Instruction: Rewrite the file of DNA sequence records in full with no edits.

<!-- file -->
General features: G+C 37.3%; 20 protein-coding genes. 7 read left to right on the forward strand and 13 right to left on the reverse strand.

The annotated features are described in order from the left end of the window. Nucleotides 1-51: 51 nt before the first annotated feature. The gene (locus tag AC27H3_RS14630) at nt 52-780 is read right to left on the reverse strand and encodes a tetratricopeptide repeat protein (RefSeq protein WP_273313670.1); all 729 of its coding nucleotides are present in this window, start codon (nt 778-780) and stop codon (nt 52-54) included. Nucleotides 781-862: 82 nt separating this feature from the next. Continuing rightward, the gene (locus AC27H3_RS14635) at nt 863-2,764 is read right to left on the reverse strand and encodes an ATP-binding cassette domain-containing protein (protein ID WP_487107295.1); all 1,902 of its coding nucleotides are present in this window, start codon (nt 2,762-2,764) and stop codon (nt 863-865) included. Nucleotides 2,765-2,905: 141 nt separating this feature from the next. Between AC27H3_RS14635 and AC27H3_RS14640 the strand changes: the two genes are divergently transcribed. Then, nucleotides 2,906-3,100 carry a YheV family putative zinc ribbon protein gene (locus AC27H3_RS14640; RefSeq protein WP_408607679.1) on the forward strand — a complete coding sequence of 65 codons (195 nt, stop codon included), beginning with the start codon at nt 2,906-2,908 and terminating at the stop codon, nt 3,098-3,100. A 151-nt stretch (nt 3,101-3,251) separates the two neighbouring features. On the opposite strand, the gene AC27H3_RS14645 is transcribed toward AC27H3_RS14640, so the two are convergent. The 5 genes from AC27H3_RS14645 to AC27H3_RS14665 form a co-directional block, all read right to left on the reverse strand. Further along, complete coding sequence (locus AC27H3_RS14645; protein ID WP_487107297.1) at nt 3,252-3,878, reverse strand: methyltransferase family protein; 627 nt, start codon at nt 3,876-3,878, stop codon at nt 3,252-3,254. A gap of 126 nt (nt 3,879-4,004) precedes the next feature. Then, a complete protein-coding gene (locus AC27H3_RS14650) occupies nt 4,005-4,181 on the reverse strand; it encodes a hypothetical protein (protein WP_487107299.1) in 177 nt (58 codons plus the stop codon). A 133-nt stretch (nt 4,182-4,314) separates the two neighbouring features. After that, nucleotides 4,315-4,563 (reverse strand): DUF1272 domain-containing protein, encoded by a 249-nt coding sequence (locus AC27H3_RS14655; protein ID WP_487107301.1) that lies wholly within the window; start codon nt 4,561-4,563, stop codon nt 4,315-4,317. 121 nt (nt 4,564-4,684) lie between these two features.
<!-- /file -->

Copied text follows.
General features: G+C 37.3%; 20 protein-coding genes. 7 read left to right on the forward strand and 13 right to left on the reverse strand.

The annotated features are described in order from the left end of the window. Nucleotides 1-51: 51 nt before the first annotated feature. The gene (locus tag AC27H3_RS14630) at nt 52-780 is read right to left on the reverse strand and encodes a tetratricopeptide repeat protein (RefSeq protein WP_273313670.1); all 729 of its coding nucleotides are present in this window, start codon (nt 778-780) and stop codon (nt 52-54) included. Nucleotides 781-862: 82 nt separating this feature from the next. Continuing rightward, the gene (locus AC27H3_RS14635) at nt 863-2,764 is read right to left on the reverse strand and encodes an ATP-binding cassette domain-containing protein (protein ID WP_487107295.1); all 1,902 of its coding nucleotides are present in this window, start codon (nt 2,762-2,764) and stop codon (nt 863-865) included. Nucleotides 2,765-2,905: 141 nt separating this feature from the next. Between AC27H3_RS14635 and AC27H3_RS14640 the strand changes: the two genes are divergently transcribed. Then, nucleotides 2,906-3,100 carry a YheV family putative zinc ribbon protein gene (locus AC27H3_RS14640; RefSeq protein WP_408607679.1) on the forward strand — a complete coding sequence of 65 codons (195 nt, stop codon included), beginning with the start codon at nt 2,906-2,908 and terminating at the stop codon, nt 3,098-3,100. A 151-nt stretch (nt 3,101-3,251) separates the two neighbouring features. On the opposite strand, the gene AC27H3_RS14645 is transcribed toward AC27H3_RS14640, so the two are convergent. The 5 genes from AC27H3_RS14645 to AC27H3_RS14665 form a co-directional block, all read right to left on the reverse strand. Further along, complete coding sequence (locus AC27H3_RS14645; protein ID WP_487107297.1) at nt 3,252-3,878, reverse strand: methyltransferase family protein; 627 nt, start codon at nt 3,876-3,878, stop codon at nt 3,252-3,254. A gap of 126 nt (nt 3,879-4,004) precedes the next feature. Then, a complete protein-coding gene (locus AC27H3_RS14650) occupies nt 4,005-4,181 on the reverse strand; it encodes a hypothetical protein (protein WP_487107299.1) in 177 nt (58 codons plus the stop codon). A 133-nt stretch (nt 4,182-4,314) separates the two neighbouring features. After that, nucleotides 4,315-4,563 (reverse strand): DUF1272 domain-containing protein, encoded by a 249-nt coding sequence (locus AC27H3_RS14655; protein ID WP_487107301.1) that lies wholly within the window; start codon nt 4,561-4,563, stop codon nt 4,315-4,317. 121 nt (nt 4,564-4,684) lie between these two features.